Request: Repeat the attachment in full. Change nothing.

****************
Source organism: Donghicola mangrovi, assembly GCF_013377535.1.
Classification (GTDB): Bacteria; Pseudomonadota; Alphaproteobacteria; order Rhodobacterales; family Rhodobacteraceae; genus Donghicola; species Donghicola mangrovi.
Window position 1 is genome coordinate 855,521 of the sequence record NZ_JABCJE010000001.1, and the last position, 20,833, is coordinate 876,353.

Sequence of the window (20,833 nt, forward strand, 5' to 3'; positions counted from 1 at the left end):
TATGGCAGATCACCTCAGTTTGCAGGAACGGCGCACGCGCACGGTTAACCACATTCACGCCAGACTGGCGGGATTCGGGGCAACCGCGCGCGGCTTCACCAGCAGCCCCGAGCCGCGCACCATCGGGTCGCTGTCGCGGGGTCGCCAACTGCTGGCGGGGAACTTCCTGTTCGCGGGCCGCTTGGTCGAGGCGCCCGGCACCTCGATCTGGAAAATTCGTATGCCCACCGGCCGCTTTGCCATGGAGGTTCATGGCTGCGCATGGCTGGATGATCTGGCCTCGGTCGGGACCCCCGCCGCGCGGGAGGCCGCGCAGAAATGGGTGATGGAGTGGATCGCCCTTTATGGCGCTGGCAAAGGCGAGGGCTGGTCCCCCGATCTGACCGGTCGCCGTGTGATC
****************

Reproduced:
Source organism: Donghicola mangrovi, assembly GCF_013377535.1.
Classification (GTDB): Bacteria; Pseudomonadota; Alphaproteobacteria; order Rhodobacterales; family Rhodobacteraceae; genus Donghicola; species Donghicola mangrovi.
Window position 1 is genome coordinate 855,521 of the sequence record NZ_JABCJE010000001.1, and the last position, 20,833, is coordinate 876,353.

Sequence of the window (20,833 nt, forward strand, 5' to 3'; positions counted from 1 at the left end):
TATGGCAGATCACCTCAGTTTGCAGGAACGGCGCACGCGCACGGTTAACCACATTCACGCCAGACTGGCGGGATTCGGGGCAACCGCGCGCGGCTTCACCAGCAGCCCCGAGCCGCGCACCATCGGGTCGCTGTCGCGGGGTCGCCAACTGCTGGCGGGGAACTTCCTGTTCGCGGGCCGCTTGGTCGAGGCGCCCGGCACCTCGATCTGGAAAATTCGTATGCCCACCGGCCGCTTTGCCATGGAGGTTCATGGCTGCGCATGGCTGGATGATCTGGCCTCGGTCGGGACCCCCGCCGCGCGGGAGGCCGCGCAGAAATGGGTGATGGAGTGGATCGCCCTTTATGGCGCTGGCAAAGGCGAGGGCTGGTCCCCCGATCTGACCGGTCGCCGTGTGATC